> Ah but it gets tested all the time! That is way the scientific method
>is so successful. It refines our mental picture with what's actually
>"out there" all the time! Can you deny the march of progress?

When you test something in science, you test something specific and you
make a falsifiable statement (hypothesis). When you speak of "reality",
meaning "everything that exists", like one does in Objectivism, you cannot
make a falsifiable statement about that--it's too vast--you can only make a
falsifiable statement about part of reality.

>> The importance of the concept, "reality is that
>> which exists" gets over-estimated because of stories that you hear
>> that the
>> cause of society's problems is that people think reality does not
>> exist or
>> is a subjective phenomenon.

> It's more than just stories. As long as religion is the motivating
>force in the middle east do think that you'll ever see peace there in
>the future?

I agree religions can be destructive but suppose Rand was putting down not
just destructive religions, but thinkers who were more advanced than she
was, in order to promote her agenda?

>> Our *notions* of "everything that has existence", could be so far off
>> from
>> "everything that has existence",

>If they were ,you'd find out about it. Natural law is self enforcing.

Not necessarily. The nature of far off galaxies, the small constituents of
matter or even how my own mind works could be totally different than I
imagine. In other words, my notion of existence could be so different than
existence itself..

>> that for all practical purposes the idea
>> of 'everything that has existence' is as imaginary as Santa or the
>> Tooth
>> Fairy, which exist only in the mind.

>How do we figure out as kids that Santa is just a myth? I know at one
>time in my heart of hearts I really believed in him. The answer is
>experience with the real world.

The fact that you could get deceived at first by Santa implies that you
could be deceived, period. I'm not saying we are being deceived and that
we shouldn't trust our minds, I'm only saying that it is possible that our
basic assumptions could be totally wrong. And yes, as kids we find out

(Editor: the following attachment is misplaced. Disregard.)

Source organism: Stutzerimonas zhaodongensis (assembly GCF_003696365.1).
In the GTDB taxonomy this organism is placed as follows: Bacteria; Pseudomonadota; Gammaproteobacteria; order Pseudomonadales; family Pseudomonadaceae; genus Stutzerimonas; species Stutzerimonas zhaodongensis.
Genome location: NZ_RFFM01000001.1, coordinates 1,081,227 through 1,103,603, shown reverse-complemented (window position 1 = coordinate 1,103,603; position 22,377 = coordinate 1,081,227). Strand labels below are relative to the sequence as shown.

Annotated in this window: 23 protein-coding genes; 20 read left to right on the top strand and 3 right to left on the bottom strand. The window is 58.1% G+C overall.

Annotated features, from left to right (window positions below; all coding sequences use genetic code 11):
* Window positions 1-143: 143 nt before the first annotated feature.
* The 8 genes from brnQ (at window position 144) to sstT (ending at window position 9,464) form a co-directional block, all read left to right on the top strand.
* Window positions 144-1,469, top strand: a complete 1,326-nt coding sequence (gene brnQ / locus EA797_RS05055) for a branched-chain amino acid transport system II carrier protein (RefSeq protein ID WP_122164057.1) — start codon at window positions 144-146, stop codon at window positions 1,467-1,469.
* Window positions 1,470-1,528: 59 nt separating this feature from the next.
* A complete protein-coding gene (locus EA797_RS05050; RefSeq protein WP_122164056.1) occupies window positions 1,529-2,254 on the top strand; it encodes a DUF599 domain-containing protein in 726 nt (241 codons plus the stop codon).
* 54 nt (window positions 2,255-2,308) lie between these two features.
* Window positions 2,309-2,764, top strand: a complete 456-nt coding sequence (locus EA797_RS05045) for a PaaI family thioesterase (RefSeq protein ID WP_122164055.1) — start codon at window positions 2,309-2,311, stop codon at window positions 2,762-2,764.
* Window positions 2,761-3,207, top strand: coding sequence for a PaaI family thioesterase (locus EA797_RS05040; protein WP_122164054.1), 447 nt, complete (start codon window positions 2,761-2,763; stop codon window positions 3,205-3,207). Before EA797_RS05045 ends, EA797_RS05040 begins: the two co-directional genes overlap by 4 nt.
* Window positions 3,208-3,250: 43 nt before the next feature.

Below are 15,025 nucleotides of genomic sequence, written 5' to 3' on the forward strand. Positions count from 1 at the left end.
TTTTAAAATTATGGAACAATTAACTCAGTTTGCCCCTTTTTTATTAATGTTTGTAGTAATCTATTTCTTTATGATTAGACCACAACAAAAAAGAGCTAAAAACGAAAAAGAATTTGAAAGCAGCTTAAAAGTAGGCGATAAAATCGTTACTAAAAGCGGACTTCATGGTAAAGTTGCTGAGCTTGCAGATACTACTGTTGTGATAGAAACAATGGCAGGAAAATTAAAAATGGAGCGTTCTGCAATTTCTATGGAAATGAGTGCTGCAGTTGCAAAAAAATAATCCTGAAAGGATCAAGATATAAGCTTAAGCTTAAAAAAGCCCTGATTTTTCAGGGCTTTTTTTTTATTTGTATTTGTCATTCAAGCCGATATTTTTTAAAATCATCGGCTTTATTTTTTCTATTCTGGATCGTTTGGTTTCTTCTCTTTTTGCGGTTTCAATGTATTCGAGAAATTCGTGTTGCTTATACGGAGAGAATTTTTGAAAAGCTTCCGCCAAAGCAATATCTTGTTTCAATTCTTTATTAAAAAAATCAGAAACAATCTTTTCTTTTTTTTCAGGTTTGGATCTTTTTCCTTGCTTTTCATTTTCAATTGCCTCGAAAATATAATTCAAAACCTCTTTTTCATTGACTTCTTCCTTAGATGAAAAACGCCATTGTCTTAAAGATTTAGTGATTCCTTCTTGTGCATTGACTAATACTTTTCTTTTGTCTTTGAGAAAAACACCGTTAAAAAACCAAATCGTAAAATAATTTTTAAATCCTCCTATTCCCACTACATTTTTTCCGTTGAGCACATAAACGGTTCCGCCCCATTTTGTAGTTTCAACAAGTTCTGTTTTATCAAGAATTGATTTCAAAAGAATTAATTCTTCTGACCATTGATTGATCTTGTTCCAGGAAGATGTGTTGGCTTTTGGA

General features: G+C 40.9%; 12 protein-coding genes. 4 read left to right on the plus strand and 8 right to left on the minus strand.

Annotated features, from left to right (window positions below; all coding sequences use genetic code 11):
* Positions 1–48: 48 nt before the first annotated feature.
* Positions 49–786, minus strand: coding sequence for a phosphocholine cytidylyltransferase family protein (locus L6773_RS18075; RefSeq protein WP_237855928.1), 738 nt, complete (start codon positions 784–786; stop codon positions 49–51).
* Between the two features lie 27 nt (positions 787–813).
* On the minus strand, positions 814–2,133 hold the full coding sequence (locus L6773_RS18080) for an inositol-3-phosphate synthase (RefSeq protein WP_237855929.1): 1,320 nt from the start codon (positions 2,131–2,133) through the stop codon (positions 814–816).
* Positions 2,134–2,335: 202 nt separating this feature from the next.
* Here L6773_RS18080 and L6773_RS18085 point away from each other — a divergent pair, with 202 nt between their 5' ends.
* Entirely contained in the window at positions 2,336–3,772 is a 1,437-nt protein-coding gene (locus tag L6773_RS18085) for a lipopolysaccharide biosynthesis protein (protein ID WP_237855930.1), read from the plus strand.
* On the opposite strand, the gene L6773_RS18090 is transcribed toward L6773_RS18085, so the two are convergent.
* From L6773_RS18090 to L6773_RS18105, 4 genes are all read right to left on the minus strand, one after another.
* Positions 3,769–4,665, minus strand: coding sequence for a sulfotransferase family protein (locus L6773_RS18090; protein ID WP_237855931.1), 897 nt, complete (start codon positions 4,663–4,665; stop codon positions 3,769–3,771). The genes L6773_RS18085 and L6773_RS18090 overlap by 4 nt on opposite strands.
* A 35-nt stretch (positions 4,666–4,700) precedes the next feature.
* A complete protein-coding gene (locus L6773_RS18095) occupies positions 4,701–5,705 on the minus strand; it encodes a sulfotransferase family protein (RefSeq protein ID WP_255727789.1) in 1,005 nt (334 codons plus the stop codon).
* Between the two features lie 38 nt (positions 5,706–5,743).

things by experimentation, like pulling on Santa's fake beard--a process of

>True. But as a libertarian I'm sure you've seen Adam Smiths invisible
>hand at work. Objectivism helps explain the force behind that hand.

Capitalism is better explained using a scientific paradigm which shows why
it is evolutionarily advantageous for cooperation to emerge without a
centralized authority. The Objectivist justification for capitalism, on the
other hand, is based on non-sequiturs. Would you like me to elaborate?

>If I claim "x" as a self justification virus than
>no matter what the holder of "x" says I can dismiss what they say as a
>symptom. It makes "x" automatically powerless to respond.

When I said Objectivism is a self-justification virus, I was going by
personal experience, as well as contact I've had with other Objectivists. I
wasn't attacking you or automatically classifying what you say as "virus
symptom". :).

>However my
>confidence in objectivism is based on experiance, not faith. As I said
>in the beginning A=A. It all follows from there.

Have you ever imagined that another paradigm may come along to render
Objectivism obsolete? Such paradigm shift happen in science. Is it
possible that the foundations of objectivism have a certain flaw that you
might be overlooking--the kind of flaw that once you discover it, you
think, "how could I be so stupid"?
Do you know what TAUTOLOGIES are? (hint, hint)
--David R.